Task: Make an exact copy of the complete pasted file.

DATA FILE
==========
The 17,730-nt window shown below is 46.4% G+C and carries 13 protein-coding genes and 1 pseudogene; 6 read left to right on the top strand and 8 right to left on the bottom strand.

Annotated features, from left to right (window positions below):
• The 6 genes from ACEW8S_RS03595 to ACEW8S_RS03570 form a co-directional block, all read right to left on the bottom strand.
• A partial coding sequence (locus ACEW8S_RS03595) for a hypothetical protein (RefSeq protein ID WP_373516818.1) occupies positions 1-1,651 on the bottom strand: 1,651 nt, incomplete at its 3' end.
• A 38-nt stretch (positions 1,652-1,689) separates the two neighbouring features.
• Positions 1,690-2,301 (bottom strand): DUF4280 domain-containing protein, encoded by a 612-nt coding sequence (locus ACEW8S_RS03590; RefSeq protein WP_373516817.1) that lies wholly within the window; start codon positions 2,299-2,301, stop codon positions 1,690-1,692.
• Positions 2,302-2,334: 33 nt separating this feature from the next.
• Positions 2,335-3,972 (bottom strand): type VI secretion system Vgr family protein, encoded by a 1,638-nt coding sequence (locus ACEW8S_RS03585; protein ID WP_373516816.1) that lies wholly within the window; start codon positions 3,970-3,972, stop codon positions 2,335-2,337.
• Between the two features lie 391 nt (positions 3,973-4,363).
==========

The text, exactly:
The 17,730-nt window shown below is 46.4% G+C and carries 13 protein-coding genes and 1 pseudogene; 6 read left to right on the top strand and 8 right to left on the bottom strand.

Annotated features, from left to right (window positions below):
• The 6 genes from ACEW8S_RS03595 to ACEW8S_RS03570 form a co-directional block, all read right to left on the bottom strand.
• A partial coding sequence (locus ACEW8S_RS03595) for a hypothetical protein (RefSeq protein ID WP_373516818.1) occupies positions 1-1,651 on the bottom strand: 1,651 nt, incomplete at its 3' end.
• A 38-nt stretch (positions 1,652-1,689) separates the two neighbouring features.
• Positions 1,690-2,301 (bottom strand): DUF4280 domain-containing protein, encoded by a 612-nt coding sequence (locus ACEW8S_RS03590; RefSeq protein WP_373516817.1) that lies wholly within the window; start codon positions 2,299-2,301, stop codon positions 1,690-1,692.
• Positions 2,302-2,334: 33 nt separating this feature from the next.
• Positions 2,335-3,972 (bottom strand): type VI secretion system Vgr family protein, encoded by a 1,638-nt coding sequence (locus ACEW8S_RS03585; protein ID WP_373516816.1) that lies wholly within the window; start codon positions 3,970-3,972, stop codon positions 2,335-2,337.
• Between the two features lie 391 nt (positions 3,973-4,363).